Published Dec 01, 2005We all know that Canadians can't have fun without having a learning experience at the same time. So it comes to pass that this sexed-up extravaganza directed by Rude's Clement Virgo and adapted by Tamara Faith Berger from her own novel can't just deliver the erotic goods.
Its promiscuous protag Leila (Lauren Lee Smith) likes sex all right and she enjoys it anonymously with "no strings attached"; she even refuses to tell current fling David (Eric Balfour) her particulars in an attempt to keep things simple. But of course, nobody in Canada gets it on without being alienated and bad, so the film invents intimacy issues to explain her behaviour and lead her to salvation with a proper loving relationship.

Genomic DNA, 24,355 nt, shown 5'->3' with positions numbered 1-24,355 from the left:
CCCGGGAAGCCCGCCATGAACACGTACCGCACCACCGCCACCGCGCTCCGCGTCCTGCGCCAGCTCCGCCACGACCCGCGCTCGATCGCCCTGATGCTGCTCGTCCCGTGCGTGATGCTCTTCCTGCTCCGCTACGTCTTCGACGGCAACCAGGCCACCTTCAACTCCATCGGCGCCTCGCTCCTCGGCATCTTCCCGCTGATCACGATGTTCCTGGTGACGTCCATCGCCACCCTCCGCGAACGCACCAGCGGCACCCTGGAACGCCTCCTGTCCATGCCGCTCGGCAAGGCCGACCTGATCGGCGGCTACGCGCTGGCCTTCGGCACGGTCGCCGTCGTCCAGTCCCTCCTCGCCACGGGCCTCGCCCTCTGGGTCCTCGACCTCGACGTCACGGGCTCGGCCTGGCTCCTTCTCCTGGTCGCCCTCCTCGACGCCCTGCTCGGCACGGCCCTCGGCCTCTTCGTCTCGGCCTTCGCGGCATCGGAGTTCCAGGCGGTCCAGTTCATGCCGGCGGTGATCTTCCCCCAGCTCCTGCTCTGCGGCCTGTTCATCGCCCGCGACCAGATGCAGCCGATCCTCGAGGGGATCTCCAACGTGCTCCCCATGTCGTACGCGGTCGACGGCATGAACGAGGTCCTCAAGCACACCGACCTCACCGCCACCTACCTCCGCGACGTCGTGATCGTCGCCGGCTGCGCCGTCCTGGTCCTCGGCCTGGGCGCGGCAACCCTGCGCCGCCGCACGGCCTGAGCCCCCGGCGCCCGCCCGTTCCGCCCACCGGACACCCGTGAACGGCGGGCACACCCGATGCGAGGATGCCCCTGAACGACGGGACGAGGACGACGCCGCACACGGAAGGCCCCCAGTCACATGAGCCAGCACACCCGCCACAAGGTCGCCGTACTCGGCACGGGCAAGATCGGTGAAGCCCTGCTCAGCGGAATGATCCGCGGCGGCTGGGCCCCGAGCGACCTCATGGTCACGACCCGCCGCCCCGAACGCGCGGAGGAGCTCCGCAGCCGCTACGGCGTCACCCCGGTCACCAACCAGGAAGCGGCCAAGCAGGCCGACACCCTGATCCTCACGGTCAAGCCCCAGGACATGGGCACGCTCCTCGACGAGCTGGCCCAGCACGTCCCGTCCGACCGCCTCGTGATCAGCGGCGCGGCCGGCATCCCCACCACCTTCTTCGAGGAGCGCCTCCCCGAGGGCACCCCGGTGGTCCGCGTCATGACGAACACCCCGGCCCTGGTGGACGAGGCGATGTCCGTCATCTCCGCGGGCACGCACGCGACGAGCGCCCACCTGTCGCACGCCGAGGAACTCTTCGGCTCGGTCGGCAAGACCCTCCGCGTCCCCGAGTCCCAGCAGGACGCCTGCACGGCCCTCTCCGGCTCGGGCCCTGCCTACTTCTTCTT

This would make the film easy to dismiss were it not for the fact that the sex is pretty damned hot: it's explicit, uninhibited and awash in the hot colours that Canuck efforts never seem to manage, making it undeniably compelling and arousing viewing. It also manages to make good on its emotional commitments, giving personality and obsession to the acts and making them that much more powerful than the average Red Shoe Diary clones.
You win some, you lose some though: it's a genuinely potent and sensuous film made better and worse by the moralistic Canadian default position, at once held back by and inconceivable without our national character's most irritating tendencies.
All kidding aside, there are plenty of reasons to watch it and the experience is most pleasurable, but the conversations about how it could be improved might be even more gripping than its conspicuously sweaty intrigues. (Th!nk)